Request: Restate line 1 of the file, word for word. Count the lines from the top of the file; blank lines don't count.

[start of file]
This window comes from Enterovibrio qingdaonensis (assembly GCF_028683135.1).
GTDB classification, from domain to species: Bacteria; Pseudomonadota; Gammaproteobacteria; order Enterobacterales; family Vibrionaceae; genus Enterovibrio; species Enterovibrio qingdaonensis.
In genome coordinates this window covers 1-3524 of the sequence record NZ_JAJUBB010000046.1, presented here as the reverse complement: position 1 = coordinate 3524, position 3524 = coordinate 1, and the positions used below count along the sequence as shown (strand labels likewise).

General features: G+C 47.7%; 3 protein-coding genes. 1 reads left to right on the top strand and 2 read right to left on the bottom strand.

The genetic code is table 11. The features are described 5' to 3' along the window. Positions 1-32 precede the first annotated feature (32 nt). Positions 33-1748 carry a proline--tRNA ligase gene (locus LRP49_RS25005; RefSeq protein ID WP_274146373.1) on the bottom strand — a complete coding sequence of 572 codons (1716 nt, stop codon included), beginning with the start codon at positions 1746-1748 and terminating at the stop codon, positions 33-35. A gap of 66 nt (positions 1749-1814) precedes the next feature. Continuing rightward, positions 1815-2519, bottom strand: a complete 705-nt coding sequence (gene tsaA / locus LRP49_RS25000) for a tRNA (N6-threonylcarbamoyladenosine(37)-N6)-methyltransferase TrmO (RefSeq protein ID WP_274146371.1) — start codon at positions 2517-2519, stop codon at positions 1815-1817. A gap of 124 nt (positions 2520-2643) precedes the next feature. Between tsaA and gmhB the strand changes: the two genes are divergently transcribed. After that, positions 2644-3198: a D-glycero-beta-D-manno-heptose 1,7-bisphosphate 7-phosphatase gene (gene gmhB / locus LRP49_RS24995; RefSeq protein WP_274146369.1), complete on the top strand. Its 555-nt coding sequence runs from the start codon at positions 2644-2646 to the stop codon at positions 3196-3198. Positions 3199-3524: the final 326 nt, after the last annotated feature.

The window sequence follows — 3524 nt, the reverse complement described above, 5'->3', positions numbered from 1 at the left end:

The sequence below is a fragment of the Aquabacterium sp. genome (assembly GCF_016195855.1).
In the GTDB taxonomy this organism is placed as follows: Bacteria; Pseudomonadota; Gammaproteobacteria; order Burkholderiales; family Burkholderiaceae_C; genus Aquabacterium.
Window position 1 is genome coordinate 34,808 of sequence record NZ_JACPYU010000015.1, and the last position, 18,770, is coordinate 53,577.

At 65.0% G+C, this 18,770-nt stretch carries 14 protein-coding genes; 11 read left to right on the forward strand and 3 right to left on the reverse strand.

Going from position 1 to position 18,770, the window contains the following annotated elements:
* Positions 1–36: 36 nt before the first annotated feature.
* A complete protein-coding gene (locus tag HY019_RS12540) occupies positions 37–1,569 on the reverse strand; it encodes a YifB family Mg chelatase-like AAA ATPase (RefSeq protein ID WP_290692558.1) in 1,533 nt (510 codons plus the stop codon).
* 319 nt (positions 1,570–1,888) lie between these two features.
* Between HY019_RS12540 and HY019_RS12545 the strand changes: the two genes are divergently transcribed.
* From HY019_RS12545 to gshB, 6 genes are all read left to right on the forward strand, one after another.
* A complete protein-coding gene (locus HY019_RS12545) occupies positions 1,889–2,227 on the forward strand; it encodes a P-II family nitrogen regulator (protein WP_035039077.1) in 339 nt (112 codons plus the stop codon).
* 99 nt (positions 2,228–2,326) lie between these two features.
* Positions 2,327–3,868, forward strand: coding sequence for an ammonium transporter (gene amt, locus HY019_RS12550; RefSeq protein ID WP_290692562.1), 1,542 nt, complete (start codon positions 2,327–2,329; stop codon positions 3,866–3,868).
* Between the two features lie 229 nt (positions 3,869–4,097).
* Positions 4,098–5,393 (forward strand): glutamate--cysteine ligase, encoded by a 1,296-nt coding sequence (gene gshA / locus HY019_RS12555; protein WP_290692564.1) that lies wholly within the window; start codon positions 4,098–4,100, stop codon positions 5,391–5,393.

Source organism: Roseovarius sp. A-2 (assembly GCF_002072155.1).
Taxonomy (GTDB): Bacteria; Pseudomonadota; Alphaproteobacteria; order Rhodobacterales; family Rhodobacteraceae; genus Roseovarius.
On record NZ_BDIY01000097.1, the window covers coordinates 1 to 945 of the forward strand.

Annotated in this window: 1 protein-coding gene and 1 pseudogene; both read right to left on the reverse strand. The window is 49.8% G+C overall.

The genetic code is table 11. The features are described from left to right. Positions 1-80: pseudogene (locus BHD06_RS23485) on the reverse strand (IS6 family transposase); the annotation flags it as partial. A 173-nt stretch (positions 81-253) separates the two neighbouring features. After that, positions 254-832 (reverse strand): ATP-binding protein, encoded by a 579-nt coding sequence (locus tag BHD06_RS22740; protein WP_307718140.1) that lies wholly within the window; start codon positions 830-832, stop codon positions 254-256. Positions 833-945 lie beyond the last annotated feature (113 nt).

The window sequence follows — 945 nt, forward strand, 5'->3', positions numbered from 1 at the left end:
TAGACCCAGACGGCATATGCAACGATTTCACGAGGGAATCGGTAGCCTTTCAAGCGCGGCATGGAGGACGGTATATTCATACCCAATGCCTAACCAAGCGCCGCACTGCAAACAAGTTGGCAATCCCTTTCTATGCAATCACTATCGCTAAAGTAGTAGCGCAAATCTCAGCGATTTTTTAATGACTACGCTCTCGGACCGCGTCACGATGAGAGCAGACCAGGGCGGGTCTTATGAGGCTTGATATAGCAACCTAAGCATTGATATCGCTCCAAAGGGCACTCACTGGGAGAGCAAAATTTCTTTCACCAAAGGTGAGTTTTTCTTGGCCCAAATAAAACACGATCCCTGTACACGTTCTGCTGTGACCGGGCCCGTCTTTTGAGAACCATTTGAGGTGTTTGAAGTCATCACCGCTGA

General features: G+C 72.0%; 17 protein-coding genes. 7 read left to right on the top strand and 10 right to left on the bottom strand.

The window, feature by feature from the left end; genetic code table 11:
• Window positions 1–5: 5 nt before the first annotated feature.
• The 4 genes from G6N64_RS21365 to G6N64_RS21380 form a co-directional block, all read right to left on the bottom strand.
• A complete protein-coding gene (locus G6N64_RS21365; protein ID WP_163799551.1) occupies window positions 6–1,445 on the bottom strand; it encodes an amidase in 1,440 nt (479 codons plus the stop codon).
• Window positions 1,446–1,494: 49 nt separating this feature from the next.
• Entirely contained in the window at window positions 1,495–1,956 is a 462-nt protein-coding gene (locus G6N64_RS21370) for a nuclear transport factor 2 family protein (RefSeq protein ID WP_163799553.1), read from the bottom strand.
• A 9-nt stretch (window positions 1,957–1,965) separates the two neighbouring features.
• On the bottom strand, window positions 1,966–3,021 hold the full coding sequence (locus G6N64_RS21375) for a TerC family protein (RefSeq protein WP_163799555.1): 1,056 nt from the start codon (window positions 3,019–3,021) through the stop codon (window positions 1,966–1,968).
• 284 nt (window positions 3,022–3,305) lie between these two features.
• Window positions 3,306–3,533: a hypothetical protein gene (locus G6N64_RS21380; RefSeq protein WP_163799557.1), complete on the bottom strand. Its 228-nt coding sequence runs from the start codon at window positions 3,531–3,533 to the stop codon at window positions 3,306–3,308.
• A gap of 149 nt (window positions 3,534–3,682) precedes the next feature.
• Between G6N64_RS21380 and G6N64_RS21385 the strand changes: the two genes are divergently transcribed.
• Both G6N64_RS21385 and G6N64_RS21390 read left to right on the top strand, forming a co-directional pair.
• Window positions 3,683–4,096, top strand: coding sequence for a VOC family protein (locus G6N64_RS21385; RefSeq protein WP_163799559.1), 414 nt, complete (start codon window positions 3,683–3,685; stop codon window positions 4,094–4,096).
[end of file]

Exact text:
This window comes from Enterovibrio qingdaonensis (assembly GCF_028683135.1).